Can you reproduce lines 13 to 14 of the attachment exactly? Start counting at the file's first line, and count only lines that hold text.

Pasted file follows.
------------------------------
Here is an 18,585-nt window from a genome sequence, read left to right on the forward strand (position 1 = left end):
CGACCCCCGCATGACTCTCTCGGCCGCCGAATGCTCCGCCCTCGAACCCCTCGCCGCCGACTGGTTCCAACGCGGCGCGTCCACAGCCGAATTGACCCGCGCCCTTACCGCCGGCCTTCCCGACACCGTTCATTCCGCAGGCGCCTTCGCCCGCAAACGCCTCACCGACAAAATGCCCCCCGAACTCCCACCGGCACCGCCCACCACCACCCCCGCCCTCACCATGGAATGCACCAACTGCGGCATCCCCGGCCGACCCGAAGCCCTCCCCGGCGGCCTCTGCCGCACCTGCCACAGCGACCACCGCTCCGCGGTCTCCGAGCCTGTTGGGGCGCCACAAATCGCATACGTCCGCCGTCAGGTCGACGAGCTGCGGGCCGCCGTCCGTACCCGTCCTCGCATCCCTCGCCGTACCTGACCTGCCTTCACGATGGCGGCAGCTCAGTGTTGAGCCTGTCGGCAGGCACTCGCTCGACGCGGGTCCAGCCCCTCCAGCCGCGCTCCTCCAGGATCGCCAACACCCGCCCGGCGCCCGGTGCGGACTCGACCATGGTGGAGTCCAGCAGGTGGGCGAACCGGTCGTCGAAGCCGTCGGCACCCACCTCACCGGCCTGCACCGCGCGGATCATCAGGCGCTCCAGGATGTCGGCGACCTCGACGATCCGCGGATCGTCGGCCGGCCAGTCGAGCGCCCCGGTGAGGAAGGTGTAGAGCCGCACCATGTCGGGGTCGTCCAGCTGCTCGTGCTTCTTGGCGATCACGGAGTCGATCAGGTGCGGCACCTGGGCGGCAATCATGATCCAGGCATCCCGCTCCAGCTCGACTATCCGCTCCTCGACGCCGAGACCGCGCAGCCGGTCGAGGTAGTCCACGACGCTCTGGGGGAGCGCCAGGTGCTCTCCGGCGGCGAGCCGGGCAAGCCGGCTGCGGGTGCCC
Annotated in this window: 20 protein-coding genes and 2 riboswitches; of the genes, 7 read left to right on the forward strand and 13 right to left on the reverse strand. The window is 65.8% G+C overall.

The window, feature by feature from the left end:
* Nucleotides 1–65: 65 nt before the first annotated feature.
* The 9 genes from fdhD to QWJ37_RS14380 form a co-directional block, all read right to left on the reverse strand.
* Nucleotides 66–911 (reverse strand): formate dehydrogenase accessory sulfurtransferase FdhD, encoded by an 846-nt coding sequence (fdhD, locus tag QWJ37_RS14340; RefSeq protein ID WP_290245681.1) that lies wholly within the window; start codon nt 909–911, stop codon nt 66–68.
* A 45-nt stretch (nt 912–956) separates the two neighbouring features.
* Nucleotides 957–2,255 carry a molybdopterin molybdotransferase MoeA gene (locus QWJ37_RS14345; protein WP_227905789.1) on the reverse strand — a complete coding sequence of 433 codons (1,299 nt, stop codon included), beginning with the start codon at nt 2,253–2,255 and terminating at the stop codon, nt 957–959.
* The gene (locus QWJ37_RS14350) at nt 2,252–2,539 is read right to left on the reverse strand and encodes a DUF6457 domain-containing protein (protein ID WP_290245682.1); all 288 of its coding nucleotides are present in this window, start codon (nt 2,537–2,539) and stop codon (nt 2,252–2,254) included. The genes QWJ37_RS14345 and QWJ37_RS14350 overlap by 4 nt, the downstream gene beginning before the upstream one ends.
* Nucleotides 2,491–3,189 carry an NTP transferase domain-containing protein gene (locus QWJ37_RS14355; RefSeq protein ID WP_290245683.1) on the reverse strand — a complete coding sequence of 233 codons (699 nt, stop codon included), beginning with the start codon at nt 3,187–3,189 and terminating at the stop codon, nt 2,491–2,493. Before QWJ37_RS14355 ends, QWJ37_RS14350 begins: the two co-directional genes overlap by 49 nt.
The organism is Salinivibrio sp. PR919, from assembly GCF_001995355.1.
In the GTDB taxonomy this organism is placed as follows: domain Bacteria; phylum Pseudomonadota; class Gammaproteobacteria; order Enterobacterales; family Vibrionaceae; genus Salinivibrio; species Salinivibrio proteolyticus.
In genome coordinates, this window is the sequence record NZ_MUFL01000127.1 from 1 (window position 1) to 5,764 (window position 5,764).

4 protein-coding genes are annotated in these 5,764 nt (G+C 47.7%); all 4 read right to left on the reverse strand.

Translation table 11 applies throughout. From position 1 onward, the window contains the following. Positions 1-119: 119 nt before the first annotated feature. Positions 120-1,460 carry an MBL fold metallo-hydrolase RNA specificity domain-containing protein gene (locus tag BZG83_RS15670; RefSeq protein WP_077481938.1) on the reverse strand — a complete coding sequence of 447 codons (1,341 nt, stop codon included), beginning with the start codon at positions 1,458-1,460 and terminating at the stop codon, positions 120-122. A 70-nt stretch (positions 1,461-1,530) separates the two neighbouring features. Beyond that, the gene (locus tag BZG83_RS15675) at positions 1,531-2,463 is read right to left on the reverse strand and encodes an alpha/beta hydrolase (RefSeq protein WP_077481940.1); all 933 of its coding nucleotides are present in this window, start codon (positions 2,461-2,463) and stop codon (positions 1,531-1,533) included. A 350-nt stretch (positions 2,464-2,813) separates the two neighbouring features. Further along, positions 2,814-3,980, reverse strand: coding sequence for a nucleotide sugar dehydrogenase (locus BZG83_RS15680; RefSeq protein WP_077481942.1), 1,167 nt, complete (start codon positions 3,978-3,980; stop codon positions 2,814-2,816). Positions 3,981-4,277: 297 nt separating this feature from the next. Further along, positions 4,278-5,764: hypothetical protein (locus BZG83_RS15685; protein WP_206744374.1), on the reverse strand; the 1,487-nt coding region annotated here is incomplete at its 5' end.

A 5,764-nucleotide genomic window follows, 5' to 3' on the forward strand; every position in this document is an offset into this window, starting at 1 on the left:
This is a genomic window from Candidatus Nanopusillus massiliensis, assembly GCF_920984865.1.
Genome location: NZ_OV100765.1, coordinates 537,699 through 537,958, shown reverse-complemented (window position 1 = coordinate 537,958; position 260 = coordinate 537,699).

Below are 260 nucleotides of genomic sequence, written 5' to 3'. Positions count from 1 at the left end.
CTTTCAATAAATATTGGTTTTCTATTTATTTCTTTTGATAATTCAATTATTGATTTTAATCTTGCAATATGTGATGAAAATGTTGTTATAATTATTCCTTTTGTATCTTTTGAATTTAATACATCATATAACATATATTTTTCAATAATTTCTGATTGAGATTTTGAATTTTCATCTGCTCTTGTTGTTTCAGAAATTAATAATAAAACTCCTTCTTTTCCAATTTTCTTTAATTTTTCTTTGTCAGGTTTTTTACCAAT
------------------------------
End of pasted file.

In the GTDB taxonomy this organism is placed as follows: domain Bacteria; phylum Pseudomonadota; class Gammaproteobacteria; order Enterobacterales; family Vibrionaceae; genus Salinivibrio; species Salinivibrio proteolyticus.
In genome coordinates, this window is the sequence record NZ_MUFL01000127.1 from 1 (window position 1) to 5,764 (window position 5,764).